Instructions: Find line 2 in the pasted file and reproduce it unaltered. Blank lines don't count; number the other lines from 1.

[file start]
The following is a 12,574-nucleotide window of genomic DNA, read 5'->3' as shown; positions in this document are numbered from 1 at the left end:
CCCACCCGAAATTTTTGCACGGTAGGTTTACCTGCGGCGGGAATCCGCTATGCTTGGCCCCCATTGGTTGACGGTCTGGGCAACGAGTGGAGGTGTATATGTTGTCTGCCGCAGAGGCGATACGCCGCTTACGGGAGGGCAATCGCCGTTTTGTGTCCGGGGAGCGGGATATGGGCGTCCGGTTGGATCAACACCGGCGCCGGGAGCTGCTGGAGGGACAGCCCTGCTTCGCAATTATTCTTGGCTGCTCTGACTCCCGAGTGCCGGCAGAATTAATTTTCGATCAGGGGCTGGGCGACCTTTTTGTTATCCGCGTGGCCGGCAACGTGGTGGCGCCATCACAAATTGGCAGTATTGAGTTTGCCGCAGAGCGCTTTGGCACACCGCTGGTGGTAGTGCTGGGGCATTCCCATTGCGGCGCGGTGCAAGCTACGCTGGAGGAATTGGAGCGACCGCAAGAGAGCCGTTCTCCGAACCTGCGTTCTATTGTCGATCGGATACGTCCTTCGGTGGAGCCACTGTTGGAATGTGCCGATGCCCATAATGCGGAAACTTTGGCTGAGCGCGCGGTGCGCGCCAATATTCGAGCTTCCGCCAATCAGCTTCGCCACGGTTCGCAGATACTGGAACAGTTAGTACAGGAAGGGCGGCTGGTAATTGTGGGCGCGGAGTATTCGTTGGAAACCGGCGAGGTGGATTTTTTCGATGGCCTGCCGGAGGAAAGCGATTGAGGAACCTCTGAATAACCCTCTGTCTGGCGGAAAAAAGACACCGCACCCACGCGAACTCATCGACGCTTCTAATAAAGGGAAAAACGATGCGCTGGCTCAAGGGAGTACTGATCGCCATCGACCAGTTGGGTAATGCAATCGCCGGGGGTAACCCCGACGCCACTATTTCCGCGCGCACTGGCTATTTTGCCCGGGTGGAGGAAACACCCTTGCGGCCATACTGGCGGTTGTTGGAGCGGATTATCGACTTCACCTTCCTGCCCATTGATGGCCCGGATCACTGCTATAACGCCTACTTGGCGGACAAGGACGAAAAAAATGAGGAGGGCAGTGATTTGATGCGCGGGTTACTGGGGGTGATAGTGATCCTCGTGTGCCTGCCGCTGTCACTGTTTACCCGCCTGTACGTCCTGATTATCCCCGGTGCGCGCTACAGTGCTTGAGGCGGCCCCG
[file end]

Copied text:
CCCACCCGAAATTTTTGCACGGTAGGTTTACCTGCGGCGGGAATCCGCTATGCTTGGCCCCCATTGGTTGACGGTCTGGGCAACGAGTGGAGGTGTATATGTTGTCTGCCGCAGAGGCGATACGCCGCTTACGGGAGGGCAATCGCCGTTTTGTGTCCGGGGAGCGGGATATGGGCGTCCGGTTGGATCAACACCGGCGCCGGGAGCTGCTGGAGGGACAGCCCTGCTTCGCAATTATTCTTGGCTGCTCTGACTCCCGAGTGCCGGCAGAATTAATTTTCGATCAGGGGCTGGGCGACCTTTTTGTTATCCGCGTGGCCGGCAACGTGGTGGCGCCATCACAAATTGGCAGTATTGAGTTTGCCGCAGAGCGCTTTGGCACACCGCTGGTGGTAGTGCTGGGGCATTCCCATTGCGGCGCGGTGCAAGCTACGCTGGAGGAATTGGAGCGACCGCAAGAGAGCCGTTCTCCGAACCTGCGTTCTATTGTCGATCGGATACGTCCTTCGGTGGAGCCACTGTTGGAATGTGCCGATGCCCATAATGCGGAAACTTTGGCTGAGCGCGCGGTGCGCGCCAATATTCGAGCTTCCGCCAATCAGCTTCGCCACGGTTCGCAGATACTGGAACAGTTAGTACAGGAAGGGCGGCTGGTAATTGTGGGCGCGGAGTATTCGTTGGAAACCGGCGAGGTGGATTTTTTCGATGGCCTGCCGGAGGAAAGCGATTGAGGAACCTCTGAATAACCCTCTGTCTGGCGGAAAAAAGACACCGCACCCACGCGAACTCATCGACGCTTCTAATAAAGGGAAAAACGATGCGCTGGCTCAAGGGAGTACTGATCGCCATCGACCAGTTGGGTAATGCAATCGCCGGGGGTAACCCCGACGCCACTATTTCCGCGCGCACTGGCTATTTTGCCCGGGTGGAGGAAACACCCTTGCGGCCATACTGGCGGTTGTTGGAGCGGATTATCGACTTCACCTTCCTGCCCATTGATGGCCCGGATCACTGCTATAACGCCTACTTGGCGGACAAGGACGAAAAAAATGAGGAGGGCAGTGATTTGATGCGCGGGTTACTGGGGGTGATAGTGATCCTCGTGTGCCTGCCGCTGTCACTGTTTACCCGCCTGTACGTCCTGATTATCCCCGGTGCGCGCTACAGTGCTTGAGGCGGCCCCG